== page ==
Drive down Government Street and you’ll see a developing Electric Depot, a finished White Star Market, an array of restaurants and bars as well as an eclectic mix of kitschy and traditional retail shops springing to life along Mid City’s main artery.
Yet what you really notice, as Business Report details in a new article, is the streetscape-dominating clusters of orange cones, striped barrels and lane closure signs that sporadically—and frustratingly—squeeze four lanes into a pair of serpentine lanes—one coming, the other going.
The result is a weekday odyssey of commuters awkwardly merging into a single lane as close-by work crews lay sidewalks and curbs along the four-mile stretch of Government between downtown and Lobdell Avenue.
It’s all part of a plan that for drivers will ultimately trim four driving lanes to two—along with a center turning lane—to make way for bike lanes, sidewalks and improved aesthetics in one of the trendiest areas of Baton Rouge. In other words, proponents say, it’s the price we pay for beauty, which the now-one-year-old Government Street “road diet” promises.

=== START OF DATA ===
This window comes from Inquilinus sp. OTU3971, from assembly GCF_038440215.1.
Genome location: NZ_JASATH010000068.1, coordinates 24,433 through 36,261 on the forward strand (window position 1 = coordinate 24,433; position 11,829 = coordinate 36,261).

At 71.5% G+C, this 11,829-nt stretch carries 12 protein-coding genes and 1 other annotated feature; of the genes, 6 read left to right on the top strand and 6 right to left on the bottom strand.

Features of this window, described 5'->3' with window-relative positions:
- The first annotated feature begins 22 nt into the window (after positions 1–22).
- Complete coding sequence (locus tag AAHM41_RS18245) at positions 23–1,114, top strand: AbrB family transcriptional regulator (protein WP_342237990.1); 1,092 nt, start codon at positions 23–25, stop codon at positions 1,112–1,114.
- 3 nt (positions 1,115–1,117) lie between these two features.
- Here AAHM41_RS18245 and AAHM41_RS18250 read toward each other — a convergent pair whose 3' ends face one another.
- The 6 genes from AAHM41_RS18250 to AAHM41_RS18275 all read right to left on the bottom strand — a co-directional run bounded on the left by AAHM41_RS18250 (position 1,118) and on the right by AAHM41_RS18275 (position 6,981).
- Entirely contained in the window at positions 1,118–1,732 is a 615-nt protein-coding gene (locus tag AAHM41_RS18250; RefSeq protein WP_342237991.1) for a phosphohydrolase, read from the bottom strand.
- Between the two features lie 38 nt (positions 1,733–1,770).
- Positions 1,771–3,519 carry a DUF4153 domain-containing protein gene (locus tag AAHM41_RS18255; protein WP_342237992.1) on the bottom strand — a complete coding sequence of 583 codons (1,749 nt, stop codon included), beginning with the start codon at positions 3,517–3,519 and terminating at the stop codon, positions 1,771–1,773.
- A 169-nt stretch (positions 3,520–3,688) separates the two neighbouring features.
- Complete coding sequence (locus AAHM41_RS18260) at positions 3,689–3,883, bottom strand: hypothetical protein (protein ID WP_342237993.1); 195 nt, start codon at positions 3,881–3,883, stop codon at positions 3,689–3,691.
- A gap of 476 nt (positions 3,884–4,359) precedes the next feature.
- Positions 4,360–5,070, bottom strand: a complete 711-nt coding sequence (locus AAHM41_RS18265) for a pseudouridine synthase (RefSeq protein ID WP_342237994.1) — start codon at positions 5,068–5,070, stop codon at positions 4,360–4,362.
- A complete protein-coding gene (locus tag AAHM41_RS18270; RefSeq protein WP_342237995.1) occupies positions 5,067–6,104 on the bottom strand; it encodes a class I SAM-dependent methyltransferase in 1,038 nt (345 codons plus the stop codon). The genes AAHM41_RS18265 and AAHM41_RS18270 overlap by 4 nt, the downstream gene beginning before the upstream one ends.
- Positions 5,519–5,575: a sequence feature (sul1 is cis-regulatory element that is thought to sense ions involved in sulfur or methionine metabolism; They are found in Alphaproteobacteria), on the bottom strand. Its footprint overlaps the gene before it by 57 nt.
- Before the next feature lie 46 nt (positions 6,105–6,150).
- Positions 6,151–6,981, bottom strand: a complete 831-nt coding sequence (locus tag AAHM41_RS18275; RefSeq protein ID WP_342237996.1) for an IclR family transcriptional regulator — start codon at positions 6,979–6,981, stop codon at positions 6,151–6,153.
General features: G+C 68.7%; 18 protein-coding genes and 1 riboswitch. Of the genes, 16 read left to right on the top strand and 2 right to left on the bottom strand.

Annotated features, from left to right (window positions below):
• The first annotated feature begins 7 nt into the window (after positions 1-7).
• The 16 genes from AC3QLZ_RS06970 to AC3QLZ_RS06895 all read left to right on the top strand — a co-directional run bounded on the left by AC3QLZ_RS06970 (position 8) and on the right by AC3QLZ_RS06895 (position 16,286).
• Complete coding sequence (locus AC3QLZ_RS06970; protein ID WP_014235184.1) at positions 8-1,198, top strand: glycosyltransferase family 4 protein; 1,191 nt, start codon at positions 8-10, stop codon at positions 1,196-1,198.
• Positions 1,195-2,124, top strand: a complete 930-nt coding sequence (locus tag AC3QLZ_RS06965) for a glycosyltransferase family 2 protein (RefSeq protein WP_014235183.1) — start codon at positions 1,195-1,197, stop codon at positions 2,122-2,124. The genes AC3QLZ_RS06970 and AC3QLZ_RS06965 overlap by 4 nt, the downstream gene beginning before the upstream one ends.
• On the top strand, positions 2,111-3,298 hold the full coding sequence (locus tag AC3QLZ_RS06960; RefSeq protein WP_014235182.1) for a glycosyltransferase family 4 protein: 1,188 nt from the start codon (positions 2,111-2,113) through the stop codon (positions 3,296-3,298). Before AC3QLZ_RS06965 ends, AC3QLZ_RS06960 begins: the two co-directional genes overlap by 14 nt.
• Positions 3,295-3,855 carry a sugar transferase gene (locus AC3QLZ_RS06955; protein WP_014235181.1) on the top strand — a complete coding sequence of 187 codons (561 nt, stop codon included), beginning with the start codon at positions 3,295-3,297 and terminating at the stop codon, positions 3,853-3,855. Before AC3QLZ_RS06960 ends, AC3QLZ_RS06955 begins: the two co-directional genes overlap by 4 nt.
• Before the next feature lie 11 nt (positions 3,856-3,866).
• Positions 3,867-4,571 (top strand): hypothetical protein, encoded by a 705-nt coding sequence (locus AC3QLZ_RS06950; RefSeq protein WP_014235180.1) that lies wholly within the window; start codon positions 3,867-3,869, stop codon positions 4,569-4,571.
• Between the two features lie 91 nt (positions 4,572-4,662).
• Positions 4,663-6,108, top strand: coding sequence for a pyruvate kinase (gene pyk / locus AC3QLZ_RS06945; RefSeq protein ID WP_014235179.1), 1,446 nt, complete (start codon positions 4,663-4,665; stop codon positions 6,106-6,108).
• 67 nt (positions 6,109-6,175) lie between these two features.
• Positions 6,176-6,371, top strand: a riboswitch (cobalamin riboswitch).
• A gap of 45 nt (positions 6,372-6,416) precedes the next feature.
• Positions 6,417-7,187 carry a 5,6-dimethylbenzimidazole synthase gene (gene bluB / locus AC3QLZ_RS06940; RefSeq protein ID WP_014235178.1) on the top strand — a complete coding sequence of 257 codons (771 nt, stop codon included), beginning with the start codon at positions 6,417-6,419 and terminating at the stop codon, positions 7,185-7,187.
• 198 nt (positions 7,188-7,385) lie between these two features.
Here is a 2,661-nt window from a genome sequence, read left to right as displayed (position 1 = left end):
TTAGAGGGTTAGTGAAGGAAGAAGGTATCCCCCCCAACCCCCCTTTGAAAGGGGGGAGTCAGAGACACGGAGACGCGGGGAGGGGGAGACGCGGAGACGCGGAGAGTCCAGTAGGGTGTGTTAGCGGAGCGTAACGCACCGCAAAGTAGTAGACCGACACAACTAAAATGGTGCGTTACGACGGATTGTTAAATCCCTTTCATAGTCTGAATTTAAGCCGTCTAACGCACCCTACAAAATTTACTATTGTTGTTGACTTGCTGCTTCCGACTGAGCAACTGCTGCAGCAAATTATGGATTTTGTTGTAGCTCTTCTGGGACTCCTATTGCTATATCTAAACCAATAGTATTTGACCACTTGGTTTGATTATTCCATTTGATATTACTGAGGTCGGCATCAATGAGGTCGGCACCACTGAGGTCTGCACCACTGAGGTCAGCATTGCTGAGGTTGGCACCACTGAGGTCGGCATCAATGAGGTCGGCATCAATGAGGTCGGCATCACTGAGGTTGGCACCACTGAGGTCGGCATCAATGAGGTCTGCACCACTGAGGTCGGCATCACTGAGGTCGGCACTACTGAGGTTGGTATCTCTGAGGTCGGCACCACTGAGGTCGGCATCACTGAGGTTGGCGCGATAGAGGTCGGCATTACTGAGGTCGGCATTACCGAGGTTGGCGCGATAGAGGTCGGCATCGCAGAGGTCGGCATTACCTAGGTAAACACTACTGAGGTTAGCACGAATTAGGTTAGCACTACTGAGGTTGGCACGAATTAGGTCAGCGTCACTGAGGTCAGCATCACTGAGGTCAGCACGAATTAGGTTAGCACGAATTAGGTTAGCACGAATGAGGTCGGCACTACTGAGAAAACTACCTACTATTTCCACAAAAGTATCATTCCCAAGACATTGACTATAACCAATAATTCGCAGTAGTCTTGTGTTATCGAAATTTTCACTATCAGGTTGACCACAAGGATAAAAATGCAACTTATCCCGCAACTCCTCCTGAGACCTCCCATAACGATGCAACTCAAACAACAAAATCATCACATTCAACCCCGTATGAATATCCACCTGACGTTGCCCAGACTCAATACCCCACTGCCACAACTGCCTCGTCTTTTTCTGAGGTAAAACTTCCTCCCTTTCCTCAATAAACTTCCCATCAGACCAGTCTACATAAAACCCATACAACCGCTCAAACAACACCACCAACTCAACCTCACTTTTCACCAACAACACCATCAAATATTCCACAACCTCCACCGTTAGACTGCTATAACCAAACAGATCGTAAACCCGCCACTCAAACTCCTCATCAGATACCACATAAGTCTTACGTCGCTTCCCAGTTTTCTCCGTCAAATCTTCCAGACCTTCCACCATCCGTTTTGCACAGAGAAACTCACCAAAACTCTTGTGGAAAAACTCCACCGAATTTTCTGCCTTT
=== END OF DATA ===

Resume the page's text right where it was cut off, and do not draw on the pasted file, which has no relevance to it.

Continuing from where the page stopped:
But Mid City merchants say they know better, with most of them having expected a delay from the beginning. Some have adopted a grin-and-bear-it mentality, saying that whether Government Street becomes the Magazine Street of Baton Rouge—as the concept has often been billed—depends largely on the success of the road diet.